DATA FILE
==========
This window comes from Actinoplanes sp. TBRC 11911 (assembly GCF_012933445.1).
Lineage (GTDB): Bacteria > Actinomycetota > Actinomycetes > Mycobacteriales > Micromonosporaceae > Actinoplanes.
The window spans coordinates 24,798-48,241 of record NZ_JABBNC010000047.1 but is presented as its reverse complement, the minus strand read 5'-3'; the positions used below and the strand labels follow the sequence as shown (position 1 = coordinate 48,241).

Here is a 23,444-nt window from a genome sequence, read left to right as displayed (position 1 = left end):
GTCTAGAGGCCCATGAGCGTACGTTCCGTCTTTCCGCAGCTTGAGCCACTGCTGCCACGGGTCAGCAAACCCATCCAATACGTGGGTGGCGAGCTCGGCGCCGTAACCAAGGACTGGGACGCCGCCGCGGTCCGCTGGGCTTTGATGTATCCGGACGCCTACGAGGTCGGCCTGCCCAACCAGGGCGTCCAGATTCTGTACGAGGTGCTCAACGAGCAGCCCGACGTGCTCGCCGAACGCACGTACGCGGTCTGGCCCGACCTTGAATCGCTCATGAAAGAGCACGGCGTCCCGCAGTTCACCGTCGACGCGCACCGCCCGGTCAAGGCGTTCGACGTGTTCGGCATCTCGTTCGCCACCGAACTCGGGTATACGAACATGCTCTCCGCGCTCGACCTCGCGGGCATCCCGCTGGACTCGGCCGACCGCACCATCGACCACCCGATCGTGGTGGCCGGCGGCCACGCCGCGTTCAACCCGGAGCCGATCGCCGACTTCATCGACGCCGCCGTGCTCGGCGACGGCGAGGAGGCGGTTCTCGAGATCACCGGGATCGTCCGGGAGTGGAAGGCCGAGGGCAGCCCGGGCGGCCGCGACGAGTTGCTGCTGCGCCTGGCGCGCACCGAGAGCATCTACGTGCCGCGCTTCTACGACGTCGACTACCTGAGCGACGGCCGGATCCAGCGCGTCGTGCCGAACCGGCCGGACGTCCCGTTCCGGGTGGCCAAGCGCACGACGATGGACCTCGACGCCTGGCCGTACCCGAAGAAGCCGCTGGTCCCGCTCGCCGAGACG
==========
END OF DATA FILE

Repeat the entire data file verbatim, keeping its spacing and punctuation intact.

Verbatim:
This window comes from Actinoplanes sp. TBRC 11911 (assembly GCF_012933445.1).
Lineage (GTDB): Bacteria > Actinomycetota > Actinomycetes > Mycobacteriales > Micromonosporaceae > Actinoplanes.
The window spans coordinates 24,798-48,241 of record NZ_JABBNC010000047.1 but is presented as its reverse complement, the minus strand read 5'-3'; the positions used below and the strand labels follow the sequence as shown (position 1 = coordinate 48,241).

Here is a 23,444-nt window from a genome sequence, read left to right as displayed (position 1 = left end):
GTCTAGAGGCCCATGAGCGTACGTTCCGTCTTTCCGCAGCTTGAGCCACTGCTGCCACGGGTCAGCAAACCCATCCAATACGTGGGTGGCGAGCTCGGCGCCGTAACCAAGGACTGGGACGCCGCCGCGGTCCGCTGGGCTTTGATGTATCCGGACGCCTACGAGGTCGGCCTGCCCAACCAGGGCGTCCAGATTCTGTACGAGGTGCTCAACGAGCAGCCCGACGTGCTCGCCGAACGCACGTACGCGGTCTGGCCCGACCTTGAATCGCTCATGAAAGAGCACGGCGTCCCGCAGTTCACCGTCGACGCGCACCGCCCGGTCAAGGCGTTCGACGTGTTCGGCATCTCGTTCGCCACCGAACTCGGGTATACGAACATGCTCTCCGCGCTCGACCTCGCGGGCATCCCGCTGGACTCGGCCGACCGCACCATCGACCACCCGATCGTGGTGGCCGGCGGCCACGCCGCGTTCAACCCGGAGCCGATCGCCGACTTCATCGACGCCGCCGTGCTCGGCGACGGCGAGGAGGCGGTTCTCGAGATCACCGGGATCGTCCGGGAGTGGAAGGCCGAGGGCAGCCCGGGCGGCCGCGACGAGTTGCTGCTGCGCCTGGCGCGCACCGAGAGCATCTACGTGCCGCGCTTCTACGACGTCGACTACCTGAGCGACGGCCGGATCCAGCGCGTCGTGCCGAACCGGCCGGACGTCCCGTTCCGGGTGGCCAAGCGCACGACGATGGACCTCGACGCCTGGCCGTACCCGAAGAAGCCGCTGGTCCCGCTCGCCGAGACG